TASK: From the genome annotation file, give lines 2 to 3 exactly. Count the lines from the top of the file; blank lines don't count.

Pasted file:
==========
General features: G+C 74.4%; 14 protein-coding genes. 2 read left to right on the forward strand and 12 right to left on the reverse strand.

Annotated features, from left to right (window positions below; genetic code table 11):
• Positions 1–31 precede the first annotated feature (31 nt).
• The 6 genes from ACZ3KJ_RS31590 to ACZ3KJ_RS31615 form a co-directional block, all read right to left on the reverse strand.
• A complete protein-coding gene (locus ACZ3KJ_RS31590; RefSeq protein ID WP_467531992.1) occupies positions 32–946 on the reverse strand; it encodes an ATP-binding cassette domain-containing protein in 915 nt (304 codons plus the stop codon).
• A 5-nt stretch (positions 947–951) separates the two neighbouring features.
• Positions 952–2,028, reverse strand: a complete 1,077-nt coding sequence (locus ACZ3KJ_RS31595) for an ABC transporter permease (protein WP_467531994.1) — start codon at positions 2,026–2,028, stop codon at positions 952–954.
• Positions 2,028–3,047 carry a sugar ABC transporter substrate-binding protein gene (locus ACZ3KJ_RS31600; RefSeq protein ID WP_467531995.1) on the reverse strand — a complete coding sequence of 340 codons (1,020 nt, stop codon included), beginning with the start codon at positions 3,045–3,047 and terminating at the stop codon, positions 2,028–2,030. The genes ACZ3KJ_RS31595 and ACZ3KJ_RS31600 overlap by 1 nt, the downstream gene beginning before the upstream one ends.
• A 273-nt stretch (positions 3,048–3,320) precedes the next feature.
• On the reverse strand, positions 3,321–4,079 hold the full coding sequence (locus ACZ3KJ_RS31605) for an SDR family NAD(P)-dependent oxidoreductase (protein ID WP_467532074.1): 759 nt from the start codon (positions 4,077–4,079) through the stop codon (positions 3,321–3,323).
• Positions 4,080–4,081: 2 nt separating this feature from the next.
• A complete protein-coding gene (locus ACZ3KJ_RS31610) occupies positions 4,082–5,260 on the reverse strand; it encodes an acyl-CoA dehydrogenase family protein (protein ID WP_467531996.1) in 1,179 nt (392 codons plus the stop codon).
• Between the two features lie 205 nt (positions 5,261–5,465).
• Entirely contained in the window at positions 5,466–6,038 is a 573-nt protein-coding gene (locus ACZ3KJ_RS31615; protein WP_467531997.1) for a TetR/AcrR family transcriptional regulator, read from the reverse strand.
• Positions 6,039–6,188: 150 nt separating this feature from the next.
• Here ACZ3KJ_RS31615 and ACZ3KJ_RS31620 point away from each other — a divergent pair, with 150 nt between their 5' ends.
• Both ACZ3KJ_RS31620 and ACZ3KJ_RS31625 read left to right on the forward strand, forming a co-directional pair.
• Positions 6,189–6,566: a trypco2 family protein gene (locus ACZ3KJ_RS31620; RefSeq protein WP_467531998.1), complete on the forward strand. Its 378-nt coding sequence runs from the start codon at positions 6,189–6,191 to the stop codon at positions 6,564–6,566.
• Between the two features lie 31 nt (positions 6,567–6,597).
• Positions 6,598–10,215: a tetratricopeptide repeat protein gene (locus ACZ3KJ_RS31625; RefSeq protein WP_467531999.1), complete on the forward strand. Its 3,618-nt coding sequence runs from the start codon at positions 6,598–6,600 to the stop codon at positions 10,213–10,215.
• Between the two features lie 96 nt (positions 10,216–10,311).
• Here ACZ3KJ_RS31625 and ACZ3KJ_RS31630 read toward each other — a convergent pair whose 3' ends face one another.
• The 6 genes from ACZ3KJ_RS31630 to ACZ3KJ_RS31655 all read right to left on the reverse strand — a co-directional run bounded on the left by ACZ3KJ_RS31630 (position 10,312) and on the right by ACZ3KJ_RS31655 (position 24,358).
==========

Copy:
Annotated features, from left to right (window positions below; genetic code table 11):
• Positions 1–31 precede the first annotated feature (31 nt).